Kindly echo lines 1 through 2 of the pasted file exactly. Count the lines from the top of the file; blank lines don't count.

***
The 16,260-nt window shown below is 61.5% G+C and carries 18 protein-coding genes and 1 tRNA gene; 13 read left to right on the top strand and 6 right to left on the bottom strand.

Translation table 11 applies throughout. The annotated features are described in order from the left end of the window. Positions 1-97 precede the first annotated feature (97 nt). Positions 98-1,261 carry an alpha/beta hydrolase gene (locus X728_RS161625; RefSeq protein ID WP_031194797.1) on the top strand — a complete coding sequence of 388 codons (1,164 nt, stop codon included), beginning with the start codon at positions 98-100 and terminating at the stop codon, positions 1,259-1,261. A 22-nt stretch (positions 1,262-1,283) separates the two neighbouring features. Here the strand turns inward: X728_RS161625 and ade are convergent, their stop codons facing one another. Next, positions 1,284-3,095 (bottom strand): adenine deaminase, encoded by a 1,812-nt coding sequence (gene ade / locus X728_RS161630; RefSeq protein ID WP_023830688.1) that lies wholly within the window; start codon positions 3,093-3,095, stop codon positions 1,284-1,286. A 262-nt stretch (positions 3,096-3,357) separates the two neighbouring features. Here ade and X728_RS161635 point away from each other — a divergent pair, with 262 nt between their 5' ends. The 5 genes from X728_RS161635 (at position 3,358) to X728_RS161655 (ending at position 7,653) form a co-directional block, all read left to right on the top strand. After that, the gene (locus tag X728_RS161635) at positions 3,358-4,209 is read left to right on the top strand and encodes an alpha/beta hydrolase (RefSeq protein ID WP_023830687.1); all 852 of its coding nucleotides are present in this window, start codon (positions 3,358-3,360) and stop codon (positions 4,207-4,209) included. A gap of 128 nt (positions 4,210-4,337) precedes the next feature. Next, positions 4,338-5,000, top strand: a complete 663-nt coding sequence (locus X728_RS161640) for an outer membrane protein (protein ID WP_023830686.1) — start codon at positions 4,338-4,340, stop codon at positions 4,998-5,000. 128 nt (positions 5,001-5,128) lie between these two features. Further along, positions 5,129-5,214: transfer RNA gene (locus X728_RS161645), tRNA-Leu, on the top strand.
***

The 16,260-nt window shown below is 61.5% G+C and carries 18 protein-coding genes and 1 tRNA gene; 13 read left to right on the top strand and 6 right to left on the bottom strand.

Translation table 11 applies throughout. The annotated features are described in order from the left end of the window. Positions 1-97 precede the first annotated feature (97 nt). Positions 98-1,261 carry an alpha/beta hydrolase gene (locus X728_RS161625; RefSeq protein ID WP_031194797.1) on the top strand — a complete coding sequence of 388 codons (1,164 nt, stop codon included), beginning with the start codon at positions 98-100 and terminating at the stop codon, positions 1,259-1,261. A 22-nt stretch (positions 1,262-1,283) separates the two neighbouring features. Here the strand turns inward: X728_RS161625 and ade are convergent, their stop codons facing one another. Next, positions 1,284-3,095 (bottom strand): adenine deaminase, encoded by a 1,812-nt coding sequence (gene ade / locus X728_RS161630; RefSeq protein ID WP_023830688.1) that lies wholly within the window; start codon positions 3,093-3,095, stop codon positions 1,284-1,286. A 262-nt stretch (positions 3,096-3,357) separates the two neighbouring features. Here ade and X728_RS161635 point away from each other — a divergent pair, with 262 nt between their 5' ends. The 5 genes from X728_RS161635 (at position 3,358) to X728_RS161655 (ending at position 7,653) form a co-directional block, all read left to right on the top strand. After that, the gene (locus tag X728_RS161635) at positions 3,358-4,209 is read left to right on the top strand and encodes an alpha/beta hydrolase (RefSeq protein ID WP_023830687.1); all 852 of its coding nucleotides are present in this window, start codon (positions 3,358-3,360) and stop codon (positions 4,207-4,209) included. A gap of 128 nt (positions 4,210-4,337) precedes the next feature. Next, positions 4,338-5,000, top strand: a complete 663-nt coding sequence (locus X728_RS161640) for an outer membrane protein (protein ID WP_023830686.1) — start codon at positions 4,338-4,340, stop codon at positions 4,998-5,000. 128 nt (positions 5,001-5,128) lie between these two features. Further along, positions 5,129-5,214: transfer RNA gene (locus X728_RS161645), tRNA-Leu, on the top strand.